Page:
Little by little, the Utah Jazz are falling further out of the race for the one-seed. Thanks in part to injuries to Donovan Mitchell and Rudy Gobert, the Jazz have dropped nine of their last 11 and sit nine games out of the top seed in the Western Conference.
However, it’s not about where you finish at the end of the regular season, but rather where your playoff journey ends. That is especially important for a Jazz franchise in search of their first conference finals appearance since 2007. But the pressure is now rapidly increasing due to Mitchell’s reported happiness, or lack thereof, with the franchise.
Donovan Mitchell might be unhappy in Utah
Many would look at Utah’s current roster situation with envy. The Jazz have both Mitchell and Gobert signed through 2026 and a group of solid role players flanking them. And clearly, the team is closer to capturing a title than not after five consecutive postseason berths.
However, the Jazz could be facing a major crisis in the form of an unhappy Mitchell. According to Ric Bucher of Fox Sports, a lengthy playoff stint may be vital in keeping the All-Star happy in Utah.
“If the Jazz appear to be feeling pressure to redeem themselves for last year’s second-round playoff exit after posting the league’s best record, NBA executives say it’s in part because the future of star guard Donovan Mitchell in Utah depends on it,” wrote Bucher. The longtime reporter then went on to explain how Mitchell might eventually seek a trade out of Utah, with one particular team at the top of his wish list.
“The incessant buzz around the league is that there are those in Mitchell’s circle who believe he is too big of a star for Salt Lake City. Further, some say it’s only a matter of time before he joins former Creative Artists Agency agent and current New York Knicks president Leon Rose.
‘They’re a first-round exit from Donovan being in New York,’ an Eastern Conference scout said.”Ric Bucher
Would Mitchell demand a trade to the Knicks if Utah fails to make a playoff run? The 25-year-old, who’s in the first year of his five-year, $163 million extension, was born in New York and grew up in the tri-state area before attending Louisville.
The Utah Jazz need to go all in for a championship push
With two legitimate All-Stars in Mitchell and Gobert and a deep roster behind them, Utah is on the cusp of contending in a loaded Western Conference. But through almost 50 games, the 30-19 Jazz are starting to realize they’re still a step or two behind the Phoenix Suns and Golden State Warriors as title favorites.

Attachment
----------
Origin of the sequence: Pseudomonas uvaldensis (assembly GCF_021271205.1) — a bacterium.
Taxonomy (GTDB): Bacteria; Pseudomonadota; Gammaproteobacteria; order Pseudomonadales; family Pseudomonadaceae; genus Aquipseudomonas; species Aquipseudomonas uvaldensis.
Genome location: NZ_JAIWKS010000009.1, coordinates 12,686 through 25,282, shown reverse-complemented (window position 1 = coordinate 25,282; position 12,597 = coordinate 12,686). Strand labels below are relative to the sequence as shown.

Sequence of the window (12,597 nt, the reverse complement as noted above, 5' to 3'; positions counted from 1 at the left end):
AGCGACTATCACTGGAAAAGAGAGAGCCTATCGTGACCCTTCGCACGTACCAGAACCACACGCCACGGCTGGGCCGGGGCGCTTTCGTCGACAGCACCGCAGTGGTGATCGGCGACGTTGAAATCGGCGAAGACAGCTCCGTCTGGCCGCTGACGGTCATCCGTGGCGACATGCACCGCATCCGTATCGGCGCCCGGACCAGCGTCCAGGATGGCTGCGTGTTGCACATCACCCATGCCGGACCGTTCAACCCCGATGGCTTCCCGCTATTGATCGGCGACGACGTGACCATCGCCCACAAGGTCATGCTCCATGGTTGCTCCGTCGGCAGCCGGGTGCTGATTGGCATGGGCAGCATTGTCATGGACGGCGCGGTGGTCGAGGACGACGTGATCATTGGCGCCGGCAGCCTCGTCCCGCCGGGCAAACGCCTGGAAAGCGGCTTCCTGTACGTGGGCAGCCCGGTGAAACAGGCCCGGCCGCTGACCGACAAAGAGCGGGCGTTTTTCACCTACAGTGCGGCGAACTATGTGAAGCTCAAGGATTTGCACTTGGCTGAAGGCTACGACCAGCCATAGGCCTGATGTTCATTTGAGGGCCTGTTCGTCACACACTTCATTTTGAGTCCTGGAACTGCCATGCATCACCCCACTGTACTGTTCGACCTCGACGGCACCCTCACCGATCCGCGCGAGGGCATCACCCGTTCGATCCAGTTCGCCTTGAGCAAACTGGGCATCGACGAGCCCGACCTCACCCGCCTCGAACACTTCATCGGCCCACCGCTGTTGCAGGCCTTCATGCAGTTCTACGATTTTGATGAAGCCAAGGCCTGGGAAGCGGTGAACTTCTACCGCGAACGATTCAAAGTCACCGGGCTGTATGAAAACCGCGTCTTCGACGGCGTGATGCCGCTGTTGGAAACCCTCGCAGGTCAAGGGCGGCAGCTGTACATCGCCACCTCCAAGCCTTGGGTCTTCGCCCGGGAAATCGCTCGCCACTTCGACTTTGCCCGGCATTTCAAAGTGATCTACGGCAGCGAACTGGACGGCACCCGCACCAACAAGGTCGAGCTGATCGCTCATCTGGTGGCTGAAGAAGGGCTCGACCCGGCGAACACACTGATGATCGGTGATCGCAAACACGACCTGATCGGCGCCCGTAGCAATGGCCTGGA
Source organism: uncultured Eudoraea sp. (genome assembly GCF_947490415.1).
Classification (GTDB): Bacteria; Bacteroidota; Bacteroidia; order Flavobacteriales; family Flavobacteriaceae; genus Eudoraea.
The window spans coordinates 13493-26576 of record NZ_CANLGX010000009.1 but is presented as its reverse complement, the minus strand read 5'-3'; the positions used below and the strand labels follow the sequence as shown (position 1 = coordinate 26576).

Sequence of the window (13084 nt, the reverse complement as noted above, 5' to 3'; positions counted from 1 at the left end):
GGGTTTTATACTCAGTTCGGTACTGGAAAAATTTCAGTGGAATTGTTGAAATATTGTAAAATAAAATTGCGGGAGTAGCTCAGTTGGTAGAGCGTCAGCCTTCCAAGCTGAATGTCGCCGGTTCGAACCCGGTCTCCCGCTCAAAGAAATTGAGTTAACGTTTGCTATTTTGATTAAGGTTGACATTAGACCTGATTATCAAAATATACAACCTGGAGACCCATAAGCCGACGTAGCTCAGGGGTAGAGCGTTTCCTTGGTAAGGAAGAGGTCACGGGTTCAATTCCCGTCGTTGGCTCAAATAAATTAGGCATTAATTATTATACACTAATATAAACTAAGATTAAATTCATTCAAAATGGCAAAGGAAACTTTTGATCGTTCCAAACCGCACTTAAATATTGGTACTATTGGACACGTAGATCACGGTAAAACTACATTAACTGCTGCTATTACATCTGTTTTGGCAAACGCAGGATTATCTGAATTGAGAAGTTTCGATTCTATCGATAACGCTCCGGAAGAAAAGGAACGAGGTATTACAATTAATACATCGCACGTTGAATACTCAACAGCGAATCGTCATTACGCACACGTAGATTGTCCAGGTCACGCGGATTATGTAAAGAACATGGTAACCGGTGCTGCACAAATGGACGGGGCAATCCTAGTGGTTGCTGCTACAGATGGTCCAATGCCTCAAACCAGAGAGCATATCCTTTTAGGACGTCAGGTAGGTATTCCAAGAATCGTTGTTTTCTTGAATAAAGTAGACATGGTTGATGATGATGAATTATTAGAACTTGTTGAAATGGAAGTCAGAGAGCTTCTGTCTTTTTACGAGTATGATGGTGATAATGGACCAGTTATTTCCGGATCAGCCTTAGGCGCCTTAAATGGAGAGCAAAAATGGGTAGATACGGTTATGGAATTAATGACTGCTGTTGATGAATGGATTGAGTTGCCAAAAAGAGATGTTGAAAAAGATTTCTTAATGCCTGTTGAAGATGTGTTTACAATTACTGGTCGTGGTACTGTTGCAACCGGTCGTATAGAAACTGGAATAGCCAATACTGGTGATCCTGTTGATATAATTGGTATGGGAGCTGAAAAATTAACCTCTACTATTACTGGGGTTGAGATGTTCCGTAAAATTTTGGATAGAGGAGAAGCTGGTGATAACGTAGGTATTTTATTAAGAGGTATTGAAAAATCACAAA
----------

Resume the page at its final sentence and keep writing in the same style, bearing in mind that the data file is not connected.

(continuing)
Between losing nine of 11 games and Bucher’s report, it’s time for general manager Justin Zanik to explore every avenue possible for improving the club.
Even with Mitchell missing a handful of games as of late, Utah maintains its standing as the best offensive team in the league. Entering Thursday, the Jazz’s 116.1 offensive rating tops the NBA. Though their 109.4 defensive rating, while better than average, is ranked 11th.
There are a couple of players Utah can look at to help its defense, which ranks last in the league in turnovers forced per game. Portland Trail Blazers forward Robert Covington is still averaging over a block and steal per game, a consistent trend for the nine-year veteran. Another name is Oklahoma City Thunder guard Kenrich Williams, an elite defender with an underrated 3-point shot to boot.
Adding someone like Covington or Williams could require Utah to part with a future first-round pick. But it might be worth it if it means adding an additional piece to the championship puzzle.
A poor record against other contenders is a major concern for the Jazz
In recent weeks, injuries to Mitchell and Gobert have hurt the Jazz’s overall record. But it also doesn’t help that Utah is in the midst of facing both of its greatest opponents.
Beginning on Sunday, an incredibly shorthanded Jazz squad had to face the Warriors on the road. Next, they saddled up for back-to-back games against the Suns. And on Friday, they’ll have to head to Memphis to take on the surprising Grizzlies.
Utah is a combined 0-5 against those three teams this season. It’s also 1-4 versus the Miami Heat, Chicago Bulls, and Cleveland Cavaliers, the top three teams in the Eastern Conference by record.
What does it say about the Jazz as contenders when they’re a dismal 1-9 against the top-three seeds in each conference? For some of those, like the two games against Phoenix, injuries are at play. But it’s less-than-inspiring to see the Jazz struggling throughout the year to beat elite opponents.
This should be an interesting few days for the Jazz leading up to the NBA trade deadline. Fans of the club, as well as Mitchell, will be watching rather closely.